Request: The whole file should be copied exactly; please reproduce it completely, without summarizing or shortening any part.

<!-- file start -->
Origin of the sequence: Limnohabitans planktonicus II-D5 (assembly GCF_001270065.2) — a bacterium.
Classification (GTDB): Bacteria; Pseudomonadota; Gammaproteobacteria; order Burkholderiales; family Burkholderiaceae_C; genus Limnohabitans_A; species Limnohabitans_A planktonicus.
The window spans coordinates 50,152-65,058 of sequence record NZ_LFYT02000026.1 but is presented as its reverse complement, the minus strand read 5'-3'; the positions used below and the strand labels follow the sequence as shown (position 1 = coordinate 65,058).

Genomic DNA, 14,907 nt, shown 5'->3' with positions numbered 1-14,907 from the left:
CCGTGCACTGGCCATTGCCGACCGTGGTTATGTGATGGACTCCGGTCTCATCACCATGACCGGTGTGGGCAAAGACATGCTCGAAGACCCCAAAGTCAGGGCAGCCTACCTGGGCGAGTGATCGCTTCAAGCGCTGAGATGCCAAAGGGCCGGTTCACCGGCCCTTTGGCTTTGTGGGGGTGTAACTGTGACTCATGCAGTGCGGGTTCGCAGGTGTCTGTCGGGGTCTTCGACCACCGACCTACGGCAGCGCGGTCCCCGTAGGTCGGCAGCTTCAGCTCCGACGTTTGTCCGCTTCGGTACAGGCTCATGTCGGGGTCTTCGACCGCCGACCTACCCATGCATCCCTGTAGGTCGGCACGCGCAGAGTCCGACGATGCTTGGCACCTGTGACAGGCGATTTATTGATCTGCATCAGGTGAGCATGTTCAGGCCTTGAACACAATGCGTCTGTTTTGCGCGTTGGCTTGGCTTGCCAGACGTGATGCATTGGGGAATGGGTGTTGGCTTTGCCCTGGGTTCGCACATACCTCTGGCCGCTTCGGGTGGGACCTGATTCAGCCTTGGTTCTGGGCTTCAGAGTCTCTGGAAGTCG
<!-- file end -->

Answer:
Origin of the sequence: Limnohabitans planktonicus II-D5 (assembly GCF_001270065.2) — a bacterium.
Classification (GTDB): Bacteria; Pseudomonadota; Gammaproteobacteria; order Burkholderiales; family Burkholderiaceae_C; genus Limnohabitans_A; species Limnohabitans_A planktonicus.
The window spans coordinates 50,152-65,058 of sequence record NZ_LFYT02000026.1 but is presented as its reverse complement, the minus strand read 5'-3'; the positions used below and the strand labels follow the sequence as shown (position 1 = coordinate 65,058).

Genomic DNA, 14,907 nt, shown 5'->3' with positions numbered 1-14,907 from the left:
CCGTGCACTGGCCATTGCCGACCGTGGTTATGTGATGGACTCCGGTCTCATCACCATGACCGGTGTGGGCAAAGACATGCTCGAAGACCCCAAAGTCAGGGCAGCCTACCTGGGCGAGTGATCGCTTCAAGCGCTGAGATGCCAAAGGGCCGGTTCACCGGCCCTTTGGCTTTGTGGGGGTGTAACTGTGACTCATGCAGTGCGGGTTCGCAGGTGTCTGTCGGGGTCTTCGACCACCGACCTACGGCAGCGCGGTCCCCGTAGGTCGGCAGCTTCAGCTCCGACGTTTGTCCGCTTCGGTACAGGCTCATGTCGGGGTCTTCGACCGCCGACCTACCCATGCATCCCTGTAGGTCGGCACGCGCAGAGTCCGACGATGCTTGGCACCTGTGACAGGCGATTTATTGATCTGCATCAGGTGAGCATGTTCAGGCCTTGAACACAATGCGTCTGTTTTGCGCGTTGGCTTGGCTTGCCAGACGTGATGCATTGGGGAATGGGTGTTGGCTTTGCCCTGGGTTCGCACATACCTCTGGCCGCTTCGGGTGGGACCTGATTCAGCCTTGGTTCTGGGCTTCAGAGTCTCTGGAAGTCG